History of Gatchina

former imperial palace, one of the first museums in the country was opened for the victorious popular masses" of the Russian Revolution. From 1918 to 1941, the Gatchina Palace and parks were open to public as a national museum.

In 19231929, the town was called Trotsk (?????) after Leon Trotsky. After Stalin became General Secretary of the Communist Party and Trotsky was exiled, the town was called Krasnogvardeysk (????????????????), or "Red Guard City" until 1944, when the original name was returned and the city has been called Gatchina ever since. During the German occupation, the city had the name Lindemannstadt after the Wehrmacht general Georg Lindemann.

The Nazi Germans looted much of the Gatchina palace collections of art, while occupying the palace for almost three years during the German-Soviet War (World War II). The Gatchina Palace and park was severely burnt, vandalized and destroyed by the retreating Germans. The extent of devastation was extraordinary, and initially was considered irreparable damage.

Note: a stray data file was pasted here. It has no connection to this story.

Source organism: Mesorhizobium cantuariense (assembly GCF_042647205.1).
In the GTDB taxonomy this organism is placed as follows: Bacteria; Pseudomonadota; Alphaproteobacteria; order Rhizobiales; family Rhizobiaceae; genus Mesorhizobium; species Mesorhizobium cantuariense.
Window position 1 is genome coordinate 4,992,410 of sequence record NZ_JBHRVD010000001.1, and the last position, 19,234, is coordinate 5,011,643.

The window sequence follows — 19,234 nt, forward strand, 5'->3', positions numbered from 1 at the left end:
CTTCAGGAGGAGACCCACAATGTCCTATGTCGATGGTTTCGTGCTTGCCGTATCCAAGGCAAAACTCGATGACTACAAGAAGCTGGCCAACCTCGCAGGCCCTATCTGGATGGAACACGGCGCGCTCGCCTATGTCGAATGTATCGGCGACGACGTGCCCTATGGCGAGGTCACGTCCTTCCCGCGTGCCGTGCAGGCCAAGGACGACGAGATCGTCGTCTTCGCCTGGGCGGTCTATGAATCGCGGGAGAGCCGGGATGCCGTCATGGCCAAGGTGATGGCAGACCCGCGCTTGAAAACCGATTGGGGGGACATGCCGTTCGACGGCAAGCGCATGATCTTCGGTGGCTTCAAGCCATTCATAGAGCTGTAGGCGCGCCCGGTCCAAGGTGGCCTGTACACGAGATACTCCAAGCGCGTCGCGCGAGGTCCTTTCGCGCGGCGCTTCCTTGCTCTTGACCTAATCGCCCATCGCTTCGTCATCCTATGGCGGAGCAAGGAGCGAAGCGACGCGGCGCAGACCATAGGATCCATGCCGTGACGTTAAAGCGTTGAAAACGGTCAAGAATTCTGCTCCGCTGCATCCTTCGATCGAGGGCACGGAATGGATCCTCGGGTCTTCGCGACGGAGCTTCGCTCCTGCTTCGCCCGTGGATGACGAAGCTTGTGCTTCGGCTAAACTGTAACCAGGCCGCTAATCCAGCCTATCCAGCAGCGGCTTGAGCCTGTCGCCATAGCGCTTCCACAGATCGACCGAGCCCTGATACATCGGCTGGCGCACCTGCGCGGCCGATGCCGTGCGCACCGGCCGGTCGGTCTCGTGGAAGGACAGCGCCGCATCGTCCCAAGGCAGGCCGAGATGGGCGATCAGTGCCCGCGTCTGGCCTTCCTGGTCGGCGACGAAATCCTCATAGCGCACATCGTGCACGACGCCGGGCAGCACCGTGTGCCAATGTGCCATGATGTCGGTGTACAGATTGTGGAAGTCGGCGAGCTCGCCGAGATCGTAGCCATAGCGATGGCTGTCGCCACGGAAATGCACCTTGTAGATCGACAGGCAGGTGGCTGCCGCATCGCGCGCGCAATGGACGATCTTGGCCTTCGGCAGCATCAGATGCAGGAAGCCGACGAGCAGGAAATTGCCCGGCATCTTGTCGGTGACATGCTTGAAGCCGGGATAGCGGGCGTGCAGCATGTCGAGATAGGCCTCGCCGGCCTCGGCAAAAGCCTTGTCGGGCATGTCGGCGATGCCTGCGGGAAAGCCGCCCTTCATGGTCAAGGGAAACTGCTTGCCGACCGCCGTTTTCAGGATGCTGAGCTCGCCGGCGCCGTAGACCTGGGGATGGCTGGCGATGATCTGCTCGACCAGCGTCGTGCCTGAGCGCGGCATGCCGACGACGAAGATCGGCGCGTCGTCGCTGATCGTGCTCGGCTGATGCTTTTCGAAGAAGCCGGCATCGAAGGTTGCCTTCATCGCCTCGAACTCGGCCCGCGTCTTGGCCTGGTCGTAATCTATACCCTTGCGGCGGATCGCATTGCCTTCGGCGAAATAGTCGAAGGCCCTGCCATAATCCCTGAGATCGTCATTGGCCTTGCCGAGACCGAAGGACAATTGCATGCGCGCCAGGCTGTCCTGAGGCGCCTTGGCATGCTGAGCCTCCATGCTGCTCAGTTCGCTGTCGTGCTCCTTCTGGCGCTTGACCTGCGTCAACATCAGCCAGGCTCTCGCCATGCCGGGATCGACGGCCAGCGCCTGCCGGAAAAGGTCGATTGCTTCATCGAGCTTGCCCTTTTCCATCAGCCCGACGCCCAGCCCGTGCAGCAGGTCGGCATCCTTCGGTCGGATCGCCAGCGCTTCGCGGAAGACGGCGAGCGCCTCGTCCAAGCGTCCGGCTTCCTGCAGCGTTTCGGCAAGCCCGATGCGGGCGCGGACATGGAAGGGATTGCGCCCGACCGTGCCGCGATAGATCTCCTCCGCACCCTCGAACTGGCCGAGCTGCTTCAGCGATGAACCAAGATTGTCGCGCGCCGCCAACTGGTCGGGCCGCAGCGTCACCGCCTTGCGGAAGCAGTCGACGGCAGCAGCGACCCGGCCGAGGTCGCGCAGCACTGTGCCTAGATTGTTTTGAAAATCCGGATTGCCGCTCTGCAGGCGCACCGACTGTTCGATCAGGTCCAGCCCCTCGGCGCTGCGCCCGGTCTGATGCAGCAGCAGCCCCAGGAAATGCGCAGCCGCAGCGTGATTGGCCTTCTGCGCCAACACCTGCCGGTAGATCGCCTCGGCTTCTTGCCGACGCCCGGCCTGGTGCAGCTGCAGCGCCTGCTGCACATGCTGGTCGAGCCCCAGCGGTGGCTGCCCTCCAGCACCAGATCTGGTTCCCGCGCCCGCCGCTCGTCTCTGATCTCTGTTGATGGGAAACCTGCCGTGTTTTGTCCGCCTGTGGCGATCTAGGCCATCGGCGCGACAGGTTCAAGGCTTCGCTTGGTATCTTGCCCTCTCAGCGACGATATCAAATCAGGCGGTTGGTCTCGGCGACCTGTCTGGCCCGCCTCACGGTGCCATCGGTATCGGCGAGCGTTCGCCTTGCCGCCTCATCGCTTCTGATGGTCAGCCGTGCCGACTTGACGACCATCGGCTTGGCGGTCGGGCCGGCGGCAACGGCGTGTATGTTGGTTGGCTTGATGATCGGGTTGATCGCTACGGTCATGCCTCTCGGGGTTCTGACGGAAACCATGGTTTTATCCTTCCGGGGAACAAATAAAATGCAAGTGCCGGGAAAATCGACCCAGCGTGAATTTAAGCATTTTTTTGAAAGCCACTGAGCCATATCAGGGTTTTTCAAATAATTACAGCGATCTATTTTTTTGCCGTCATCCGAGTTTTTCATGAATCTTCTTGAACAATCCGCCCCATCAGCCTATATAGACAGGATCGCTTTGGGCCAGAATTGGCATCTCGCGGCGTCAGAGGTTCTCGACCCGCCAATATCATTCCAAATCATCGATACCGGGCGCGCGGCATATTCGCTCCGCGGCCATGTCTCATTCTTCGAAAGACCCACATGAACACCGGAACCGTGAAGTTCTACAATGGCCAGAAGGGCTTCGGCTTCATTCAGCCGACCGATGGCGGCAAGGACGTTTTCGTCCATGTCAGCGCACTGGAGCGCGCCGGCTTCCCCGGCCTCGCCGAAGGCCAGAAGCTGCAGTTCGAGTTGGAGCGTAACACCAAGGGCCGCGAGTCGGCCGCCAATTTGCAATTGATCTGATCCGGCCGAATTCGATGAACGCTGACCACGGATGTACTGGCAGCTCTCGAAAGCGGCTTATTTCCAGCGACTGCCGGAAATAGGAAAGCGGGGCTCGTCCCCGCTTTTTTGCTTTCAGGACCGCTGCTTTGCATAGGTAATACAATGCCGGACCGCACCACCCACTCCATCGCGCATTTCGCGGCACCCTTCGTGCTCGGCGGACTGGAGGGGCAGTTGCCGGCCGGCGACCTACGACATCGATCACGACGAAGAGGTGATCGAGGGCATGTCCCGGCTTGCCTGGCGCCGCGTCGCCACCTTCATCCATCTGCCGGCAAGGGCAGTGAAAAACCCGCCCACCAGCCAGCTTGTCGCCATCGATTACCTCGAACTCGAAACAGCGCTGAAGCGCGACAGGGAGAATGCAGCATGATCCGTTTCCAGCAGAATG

Restoration works continue over sixty years after the war, in order to restore some of the original handcrafted interiors of the Gatchina Palace. Some pieces of the art collection were recovered after WWII and returned to Gatchina. One section of the Gatchina Palace is partially completed and certain state rooms and the Arsenal Halls are now open to the public. Other areas of the Palace, including those of Tsar Alexander III, remain closed and unrestored.

In science, Gatchina is also renowned for being the site of the Petersburg Institute of Nuclear Science